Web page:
Assuming that the (majority) choice to remain rather than return should be voluntary, it must be based upon informed choice with procedures established in every country of destination for identified victims, including making further sources of reliable information available. National Embassies should be encouraged to develop resource centres and assist in obtaining the necessary documentation. Correspondingly, concerted efforts are needed in the country of destination to reduce delays in receiving benefits and entitlements, residence permits giving access to the job market and clear guides detailing their rights and responsibilities, both immediately and in the longer term. All of these are predicates for restoring a life, but alone are simply necessary bureaucratic processes.
Existing prototypes for resettlement come in all shapes and sizes: from the quasi-corporate model of the evangelical International Justice Mission dealing with tens of thousands worldwide; through the more familiar network of Catholic Religious spearheaded by Sr Eugenia Bonetti; to the small, pro-active, and savvy ‘Unseen’ started by Kate Garbers in Bristol and working with anyone of goodwill. What all recognize is the range of services needed after the trauma of being trafficked to the country of destination: medical care, counselling, language learning, residence and work permits, legal assistance, life-skills, job training, accommodation and, above all, local social integration. The list is forbidding, but coordinated help from Voluntary Associations goes a long way in developed countries. So does the contribution of ordinary people; no credentials are needed to take someone round a supermarket or introduce them to public transport, but the value of the befriending at least equals that of the practical information acquired.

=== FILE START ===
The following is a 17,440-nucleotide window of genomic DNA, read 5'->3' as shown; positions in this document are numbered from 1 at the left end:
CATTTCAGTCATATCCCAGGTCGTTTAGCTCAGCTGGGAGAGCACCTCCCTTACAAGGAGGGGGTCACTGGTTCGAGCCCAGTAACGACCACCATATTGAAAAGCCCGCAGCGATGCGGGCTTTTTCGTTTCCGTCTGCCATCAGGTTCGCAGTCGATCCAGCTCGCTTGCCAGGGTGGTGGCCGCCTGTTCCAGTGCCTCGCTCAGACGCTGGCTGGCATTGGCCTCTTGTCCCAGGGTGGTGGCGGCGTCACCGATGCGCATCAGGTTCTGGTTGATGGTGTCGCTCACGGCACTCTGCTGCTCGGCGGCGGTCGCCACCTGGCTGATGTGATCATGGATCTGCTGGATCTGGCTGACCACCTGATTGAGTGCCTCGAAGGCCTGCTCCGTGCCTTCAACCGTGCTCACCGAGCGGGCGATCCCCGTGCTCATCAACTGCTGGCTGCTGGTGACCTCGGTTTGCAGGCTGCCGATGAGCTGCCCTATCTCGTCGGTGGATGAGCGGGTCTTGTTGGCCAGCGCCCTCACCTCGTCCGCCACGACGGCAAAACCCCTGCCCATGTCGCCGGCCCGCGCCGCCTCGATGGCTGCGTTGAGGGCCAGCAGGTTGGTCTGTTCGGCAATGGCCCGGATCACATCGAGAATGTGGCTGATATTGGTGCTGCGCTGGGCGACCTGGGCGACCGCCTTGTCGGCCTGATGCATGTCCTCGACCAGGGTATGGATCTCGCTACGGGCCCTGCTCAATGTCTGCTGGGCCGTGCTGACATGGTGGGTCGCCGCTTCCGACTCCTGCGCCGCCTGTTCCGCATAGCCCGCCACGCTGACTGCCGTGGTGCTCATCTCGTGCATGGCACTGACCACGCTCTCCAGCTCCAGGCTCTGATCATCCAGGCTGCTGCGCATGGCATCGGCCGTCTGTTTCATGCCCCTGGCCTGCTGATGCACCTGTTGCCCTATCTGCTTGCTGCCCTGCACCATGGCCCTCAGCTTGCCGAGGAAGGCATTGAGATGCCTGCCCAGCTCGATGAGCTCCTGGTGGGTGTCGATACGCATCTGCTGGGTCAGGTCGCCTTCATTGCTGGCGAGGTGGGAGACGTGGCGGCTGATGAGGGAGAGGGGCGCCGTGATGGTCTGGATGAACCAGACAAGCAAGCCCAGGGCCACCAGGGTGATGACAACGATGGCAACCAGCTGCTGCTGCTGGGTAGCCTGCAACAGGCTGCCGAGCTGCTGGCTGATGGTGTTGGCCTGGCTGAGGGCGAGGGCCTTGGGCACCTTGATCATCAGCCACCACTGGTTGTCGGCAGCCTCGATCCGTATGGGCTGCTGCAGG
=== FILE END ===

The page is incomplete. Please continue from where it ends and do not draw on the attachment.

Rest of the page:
The aim of resettlement and re-integration for trafficked people is to become economically and social independent; no longer at risk of being re-trafficked or resorting to illegal, risky or humiliating activities, but contributing positively to the host society.
Reducing the Demand